Equifax has not responded to repeated Washington Post requests about the nature of its security measures and whether any of its data was kept in encrypted form. The scant information that has trickled out has outside security experts extremely concerned about both the scale of the hack and the sensitivity of the data exposed, including Social Security numbers, birth dates, home addresses, driver's licenses -- a virtual starter kit for identity theft.

A breach of "143 million records either suggests a very patient, sophisticated hacker or an incredibly weak security system," said Matthew Green, a Johns Hopkins cryptographer and security expert.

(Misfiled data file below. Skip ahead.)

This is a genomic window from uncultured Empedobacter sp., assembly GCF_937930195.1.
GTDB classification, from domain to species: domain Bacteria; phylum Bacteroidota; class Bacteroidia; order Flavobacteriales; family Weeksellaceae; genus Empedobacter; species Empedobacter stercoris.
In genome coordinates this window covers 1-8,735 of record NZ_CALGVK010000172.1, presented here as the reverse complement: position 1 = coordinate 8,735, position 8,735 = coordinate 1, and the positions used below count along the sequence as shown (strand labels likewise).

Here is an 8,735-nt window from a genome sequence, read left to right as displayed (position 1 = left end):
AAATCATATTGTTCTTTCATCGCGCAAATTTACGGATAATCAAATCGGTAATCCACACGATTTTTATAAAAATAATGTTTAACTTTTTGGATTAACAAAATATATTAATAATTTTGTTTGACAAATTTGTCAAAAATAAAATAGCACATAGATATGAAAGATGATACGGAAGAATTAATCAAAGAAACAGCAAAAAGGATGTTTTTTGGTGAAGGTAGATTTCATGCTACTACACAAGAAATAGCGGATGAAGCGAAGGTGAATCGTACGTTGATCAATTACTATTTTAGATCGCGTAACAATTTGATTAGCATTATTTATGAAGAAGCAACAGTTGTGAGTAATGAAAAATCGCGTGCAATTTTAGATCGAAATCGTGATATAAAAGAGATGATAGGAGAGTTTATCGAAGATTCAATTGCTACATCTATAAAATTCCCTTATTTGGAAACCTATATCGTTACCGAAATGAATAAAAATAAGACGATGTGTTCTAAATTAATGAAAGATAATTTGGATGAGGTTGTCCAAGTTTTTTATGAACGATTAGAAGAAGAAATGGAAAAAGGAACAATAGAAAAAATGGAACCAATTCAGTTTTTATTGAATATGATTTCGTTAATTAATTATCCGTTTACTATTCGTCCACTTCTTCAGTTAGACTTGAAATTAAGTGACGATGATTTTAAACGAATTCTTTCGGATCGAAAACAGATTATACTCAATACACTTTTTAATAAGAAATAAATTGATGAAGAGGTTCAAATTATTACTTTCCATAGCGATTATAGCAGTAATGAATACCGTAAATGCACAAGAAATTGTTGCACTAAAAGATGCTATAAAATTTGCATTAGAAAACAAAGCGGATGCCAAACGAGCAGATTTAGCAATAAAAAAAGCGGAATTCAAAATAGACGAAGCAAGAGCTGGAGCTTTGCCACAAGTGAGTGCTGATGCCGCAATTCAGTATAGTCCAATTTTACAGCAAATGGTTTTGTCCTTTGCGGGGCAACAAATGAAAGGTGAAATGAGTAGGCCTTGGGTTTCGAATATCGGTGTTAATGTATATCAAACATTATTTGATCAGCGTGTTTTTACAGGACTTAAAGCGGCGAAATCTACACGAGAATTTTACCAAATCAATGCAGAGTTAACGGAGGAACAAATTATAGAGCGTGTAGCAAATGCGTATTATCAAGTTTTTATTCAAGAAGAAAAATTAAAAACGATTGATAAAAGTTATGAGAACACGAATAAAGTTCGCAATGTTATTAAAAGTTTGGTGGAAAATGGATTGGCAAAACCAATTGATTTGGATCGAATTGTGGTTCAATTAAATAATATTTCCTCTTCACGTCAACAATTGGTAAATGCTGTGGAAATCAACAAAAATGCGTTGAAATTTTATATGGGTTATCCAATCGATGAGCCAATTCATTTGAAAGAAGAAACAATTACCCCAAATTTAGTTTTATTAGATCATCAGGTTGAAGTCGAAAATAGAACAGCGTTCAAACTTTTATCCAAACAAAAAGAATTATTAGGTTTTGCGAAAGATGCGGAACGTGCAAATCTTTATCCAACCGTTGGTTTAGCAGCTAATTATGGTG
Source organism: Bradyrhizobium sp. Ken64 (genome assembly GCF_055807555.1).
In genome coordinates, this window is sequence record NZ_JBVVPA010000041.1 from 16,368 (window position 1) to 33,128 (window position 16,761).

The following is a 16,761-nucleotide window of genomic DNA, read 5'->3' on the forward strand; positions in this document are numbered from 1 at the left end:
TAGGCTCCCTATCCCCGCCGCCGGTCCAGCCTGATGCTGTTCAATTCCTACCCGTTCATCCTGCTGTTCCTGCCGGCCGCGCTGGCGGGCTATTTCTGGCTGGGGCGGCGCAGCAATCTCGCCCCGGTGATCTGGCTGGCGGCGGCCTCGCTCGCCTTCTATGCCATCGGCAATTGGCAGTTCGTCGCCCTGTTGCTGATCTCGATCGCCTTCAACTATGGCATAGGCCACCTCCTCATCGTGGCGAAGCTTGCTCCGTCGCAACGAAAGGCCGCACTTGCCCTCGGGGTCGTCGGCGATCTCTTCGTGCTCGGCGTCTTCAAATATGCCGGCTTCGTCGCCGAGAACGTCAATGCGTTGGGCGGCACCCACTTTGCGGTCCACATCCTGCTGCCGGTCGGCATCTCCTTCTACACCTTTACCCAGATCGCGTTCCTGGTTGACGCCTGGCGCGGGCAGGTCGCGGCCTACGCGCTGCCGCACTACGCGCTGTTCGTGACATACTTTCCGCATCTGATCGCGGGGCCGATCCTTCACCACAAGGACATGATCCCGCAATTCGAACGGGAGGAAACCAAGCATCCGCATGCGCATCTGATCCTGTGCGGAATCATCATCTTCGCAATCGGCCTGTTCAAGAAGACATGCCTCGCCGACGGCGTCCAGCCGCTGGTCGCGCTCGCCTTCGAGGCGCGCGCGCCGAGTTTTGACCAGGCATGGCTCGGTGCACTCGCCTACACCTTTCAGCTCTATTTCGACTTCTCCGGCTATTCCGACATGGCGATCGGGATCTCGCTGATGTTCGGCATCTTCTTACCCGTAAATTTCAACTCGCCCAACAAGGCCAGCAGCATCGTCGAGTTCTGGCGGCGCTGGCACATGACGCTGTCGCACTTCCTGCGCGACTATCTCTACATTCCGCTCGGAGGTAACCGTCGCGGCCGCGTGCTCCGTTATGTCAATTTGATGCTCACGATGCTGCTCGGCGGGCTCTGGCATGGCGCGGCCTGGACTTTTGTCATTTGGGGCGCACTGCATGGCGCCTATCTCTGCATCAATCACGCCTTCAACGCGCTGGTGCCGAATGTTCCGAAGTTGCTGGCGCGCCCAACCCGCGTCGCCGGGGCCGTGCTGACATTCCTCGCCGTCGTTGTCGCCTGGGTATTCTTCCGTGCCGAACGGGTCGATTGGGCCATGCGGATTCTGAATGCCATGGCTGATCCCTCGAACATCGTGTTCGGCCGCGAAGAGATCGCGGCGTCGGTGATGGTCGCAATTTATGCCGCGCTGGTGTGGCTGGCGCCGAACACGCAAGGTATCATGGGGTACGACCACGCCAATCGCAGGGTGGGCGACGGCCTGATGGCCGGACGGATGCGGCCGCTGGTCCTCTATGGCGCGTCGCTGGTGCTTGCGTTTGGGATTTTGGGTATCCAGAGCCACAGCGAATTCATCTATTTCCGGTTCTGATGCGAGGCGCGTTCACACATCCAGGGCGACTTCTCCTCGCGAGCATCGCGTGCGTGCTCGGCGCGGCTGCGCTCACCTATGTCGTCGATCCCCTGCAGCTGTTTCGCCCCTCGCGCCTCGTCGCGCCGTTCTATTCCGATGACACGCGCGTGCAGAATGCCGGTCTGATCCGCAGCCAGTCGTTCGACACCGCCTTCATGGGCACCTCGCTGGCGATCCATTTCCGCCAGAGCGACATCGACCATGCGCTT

The uncommonly stern and detailed letter sent Monday by Sens. Orrin G. Hatch, R-Utah, and Ron Wyden, D-Ore., -- the chairman and ranking Democrat on the Senate Finance Committee -- drove at exactly these issues as they warned about the hack's potential to create massive costs to consumers targeted by identity thieves and "irreparable harm" to government programs that might be inundated with fraudulent requests for refunds or benefits.

"Encrypting this data is obviously an essential first step, but it's not a silver bullet," Wyden said in a statement to the Post. "Companies that hold Americans' most sensitive personal data have to make security the top priority at every single stage. That means having the staff and resources to protect our personal information, and regularly conducting security audits, patching software and quickly fixing flaws discovered by outside experts."